Paul Speller is one of the best known print journalists and columnists in the Isle of Man.
Now a freelance journalist, he built his reputation with more than 20 years at Isle of Man Newspapers, making his name as a political correspondent who got all the interviews and had the contacts within the corridors of power to unearth news that some would have preferred had remained unknown.
He went on to become news editor of the company’s three weekly titles for six years and was at one stage the acting editor.
Now, Paul writes a monthly political column, Grapevine, in Business 365 magazine.
Earlier this year he conducted in-depth interviews with every member of the Isle of Man’s House of Keys, for the Isle of Man Examiner, for whom he continues to contribute as a freelancer.
Paul’s knowledge saw also him called on to act as a political commentator political commentator for internet television station TVIM.
Paul is also widely known for his opinion columns in a variety of publications. His satirical views on politics often provoke debate, but he has also written about Manx life in general and parenthood in particular. One blog piece he penned about television show Dora the Explorer has had more than 50,000 hits.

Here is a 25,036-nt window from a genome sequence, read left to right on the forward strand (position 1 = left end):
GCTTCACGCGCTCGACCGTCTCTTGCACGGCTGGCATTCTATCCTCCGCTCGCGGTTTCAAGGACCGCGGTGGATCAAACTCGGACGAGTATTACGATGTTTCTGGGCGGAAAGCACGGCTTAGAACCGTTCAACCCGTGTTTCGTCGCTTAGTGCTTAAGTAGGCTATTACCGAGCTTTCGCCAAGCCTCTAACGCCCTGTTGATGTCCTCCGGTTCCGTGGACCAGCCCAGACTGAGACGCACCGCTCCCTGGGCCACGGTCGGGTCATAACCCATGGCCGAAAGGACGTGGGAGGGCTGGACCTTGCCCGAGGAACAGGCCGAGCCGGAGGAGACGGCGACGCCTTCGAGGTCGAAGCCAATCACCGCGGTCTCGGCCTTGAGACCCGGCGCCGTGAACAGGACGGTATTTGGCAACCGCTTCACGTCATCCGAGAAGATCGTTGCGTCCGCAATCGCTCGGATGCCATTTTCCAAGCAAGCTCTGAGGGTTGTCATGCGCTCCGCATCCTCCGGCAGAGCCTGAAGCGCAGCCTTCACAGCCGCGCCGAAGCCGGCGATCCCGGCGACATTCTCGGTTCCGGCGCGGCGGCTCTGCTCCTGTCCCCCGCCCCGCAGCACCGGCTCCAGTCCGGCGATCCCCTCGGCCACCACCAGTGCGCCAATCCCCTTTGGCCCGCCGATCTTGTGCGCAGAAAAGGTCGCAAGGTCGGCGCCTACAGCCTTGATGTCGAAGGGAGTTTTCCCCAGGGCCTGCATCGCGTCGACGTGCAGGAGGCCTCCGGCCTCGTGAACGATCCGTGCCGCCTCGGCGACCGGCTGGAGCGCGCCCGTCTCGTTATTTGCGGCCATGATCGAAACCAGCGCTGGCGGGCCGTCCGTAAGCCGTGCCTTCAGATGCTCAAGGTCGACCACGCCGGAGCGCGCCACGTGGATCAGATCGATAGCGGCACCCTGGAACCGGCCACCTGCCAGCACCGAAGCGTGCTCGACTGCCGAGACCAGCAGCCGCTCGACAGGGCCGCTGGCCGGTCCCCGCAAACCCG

He has worked for a number of UK national newspapers since turning freelance and has branched out into public relations work and copy writing services for a variety of clients, ranging from corporate to charity.
As well as his work as a freelance journalist and providing public relations services, father-of-two Paul has been turning his hand to fiction. His debut short story, Baby Blue Eyes, was published in Writing Magazine after winning a contest. Another short story is due to be published later this year in Dimension6 magazine.
Paul has been so busy with his work commitments that he has had to put his blog into hibernation, but there are plenty of pieces on there to read. You can visit it here.
If you want to engage Paul’s services, as a journalist, writer or for PR purposes, then get in touch via the form below.